Royal Bank of Scotland Group’s third quarter net profits have risen by more than £50m despite sustained organisational restructuring costs.
The rise in profits from the equivalent quarter last year comes in the midst of a restructuring operation, an expensive plan that has seen the company’s revenues fall as the bank becomes smaller.
RBS, currently 73 per cent owned by the state, is part way through a plan to cut back investment operations in order to shift its focus to retail and business customers in the UK.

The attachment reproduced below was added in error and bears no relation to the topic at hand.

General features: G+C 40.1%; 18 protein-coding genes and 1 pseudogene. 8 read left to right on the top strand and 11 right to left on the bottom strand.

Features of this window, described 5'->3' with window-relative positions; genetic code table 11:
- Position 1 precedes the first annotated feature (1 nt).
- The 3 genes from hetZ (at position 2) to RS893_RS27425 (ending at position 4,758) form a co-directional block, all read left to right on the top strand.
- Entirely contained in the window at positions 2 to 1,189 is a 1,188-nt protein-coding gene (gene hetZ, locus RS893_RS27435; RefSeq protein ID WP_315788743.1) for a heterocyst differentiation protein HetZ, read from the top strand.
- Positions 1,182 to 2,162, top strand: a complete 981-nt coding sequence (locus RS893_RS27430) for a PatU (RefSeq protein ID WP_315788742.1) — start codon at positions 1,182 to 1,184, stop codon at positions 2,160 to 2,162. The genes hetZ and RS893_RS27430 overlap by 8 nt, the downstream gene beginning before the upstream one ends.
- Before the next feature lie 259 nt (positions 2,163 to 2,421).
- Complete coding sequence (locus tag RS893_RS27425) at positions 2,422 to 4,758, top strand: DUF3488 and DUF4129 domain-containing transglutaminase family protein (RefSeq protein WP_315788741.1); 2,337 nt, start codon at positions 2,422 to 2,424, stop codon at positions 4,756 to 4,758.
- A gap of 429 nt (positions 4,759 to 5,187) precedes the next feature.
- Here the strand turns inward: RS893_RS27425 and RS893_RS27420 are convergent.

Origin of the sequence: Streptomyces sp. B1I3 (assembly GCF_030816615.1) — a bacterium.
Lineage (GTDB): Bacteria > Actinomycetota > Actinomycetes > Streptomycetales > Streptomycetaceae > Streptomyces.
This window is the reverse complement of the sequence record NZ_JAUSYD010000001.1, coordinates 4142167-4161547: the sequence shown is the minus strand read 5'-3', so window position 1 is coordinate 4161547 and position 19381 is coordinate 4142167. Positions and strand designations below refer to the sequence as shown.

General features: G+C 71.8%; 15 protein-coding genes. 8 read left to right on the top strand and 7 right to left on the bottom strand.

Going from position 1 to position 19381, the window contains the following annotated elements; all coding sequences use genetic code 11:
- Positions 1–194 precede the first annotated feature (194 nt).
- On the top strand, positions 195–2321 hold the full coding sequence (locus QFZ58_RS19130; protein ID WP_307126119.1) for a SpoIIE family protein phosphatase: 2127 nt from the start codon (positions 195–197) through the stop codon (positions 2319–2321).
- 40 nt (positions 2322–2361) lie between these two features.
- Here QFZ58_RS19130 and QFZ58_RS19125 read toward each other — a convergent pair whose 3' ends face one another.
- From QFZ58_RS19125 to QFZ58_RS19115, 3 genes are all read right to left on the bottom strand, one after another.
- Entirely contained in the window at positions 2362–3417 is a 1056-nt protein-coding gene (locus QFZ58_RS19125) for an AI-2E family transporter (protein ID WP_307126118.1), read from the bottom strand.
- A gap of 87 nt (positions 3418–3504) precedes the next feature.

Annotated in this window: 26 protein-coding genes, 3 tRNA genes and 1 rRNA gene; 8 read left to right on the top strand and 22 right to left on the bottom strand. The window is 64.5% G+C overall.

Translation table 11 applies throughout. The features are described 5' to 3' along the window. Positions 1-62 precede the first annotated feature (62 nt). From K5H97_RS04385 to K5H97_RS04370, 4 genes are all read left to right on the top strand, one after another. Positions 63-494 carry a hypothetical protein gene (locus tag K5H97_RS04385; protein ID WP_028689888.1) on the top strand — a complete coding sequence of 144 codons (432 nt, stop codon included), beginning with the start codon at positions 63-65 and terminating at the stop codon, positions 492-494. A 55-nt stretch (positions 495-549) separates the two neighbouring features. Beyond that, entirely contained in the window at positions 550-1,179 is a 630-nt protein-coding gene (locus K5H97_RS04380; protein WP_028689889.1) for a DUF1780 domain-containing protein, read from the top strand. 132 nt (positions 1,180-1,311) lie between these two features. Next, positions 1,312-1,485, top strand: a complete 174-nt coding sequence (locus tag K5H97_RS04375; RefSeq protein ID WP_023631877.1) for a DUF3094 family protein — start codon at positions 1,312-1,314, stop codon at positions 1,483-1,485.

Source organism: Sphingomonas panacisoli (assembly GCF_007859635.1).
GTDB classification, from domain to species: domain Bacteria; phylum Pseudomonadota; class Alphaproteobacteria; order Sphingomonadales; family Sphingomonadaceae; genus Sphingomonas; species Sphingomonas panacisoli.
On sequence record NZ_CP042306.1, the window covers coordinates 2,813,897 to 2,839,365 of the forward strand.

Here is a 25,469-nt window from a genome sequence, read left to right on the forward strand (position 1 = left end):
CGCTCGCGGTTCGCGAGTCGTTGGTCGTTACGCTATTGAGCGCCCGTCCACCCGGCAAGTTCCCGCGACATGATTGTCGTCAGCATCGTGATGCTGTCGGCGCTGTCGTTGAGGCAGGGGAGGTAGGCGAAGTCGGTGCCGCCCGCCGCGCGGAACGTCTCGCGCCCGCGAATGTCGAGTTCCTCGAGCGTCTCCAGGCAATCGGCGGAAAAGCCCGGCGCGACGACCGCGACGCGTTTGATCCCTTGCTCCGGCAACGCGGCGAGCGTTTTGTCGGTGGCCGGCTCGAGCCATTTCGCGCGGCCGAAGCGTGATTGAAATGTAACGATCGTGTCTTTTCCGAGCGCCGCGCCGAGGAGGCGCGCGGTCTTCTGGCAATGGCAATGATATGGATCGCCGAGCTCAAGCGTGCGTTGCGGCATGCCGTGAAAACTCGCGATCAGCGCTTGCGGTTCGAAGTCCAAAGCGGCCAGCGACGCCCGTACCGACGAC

As part of this plan, the bank has sold its remaining 110.5m shares in US lender bank Citizens Financial. This paired with lower costs than expected has seen profits rise and could help with the company’s share price.
Analysts had predicted the bank would need to set aside an additional £300m to cover PPI payouts. However, this money was not needed.
Recently appointed chairman Sir Howard Davies said the bank, that had to be bailed out by the UK government in 2008, is on its way to becoming a “normal, steadily profitable” bank.
Despite the bank’s promising third quarter profits, RBS still has legal issues over mortgage securities in the US, which could see the bank potentially being hit with a bill of several billion dollars.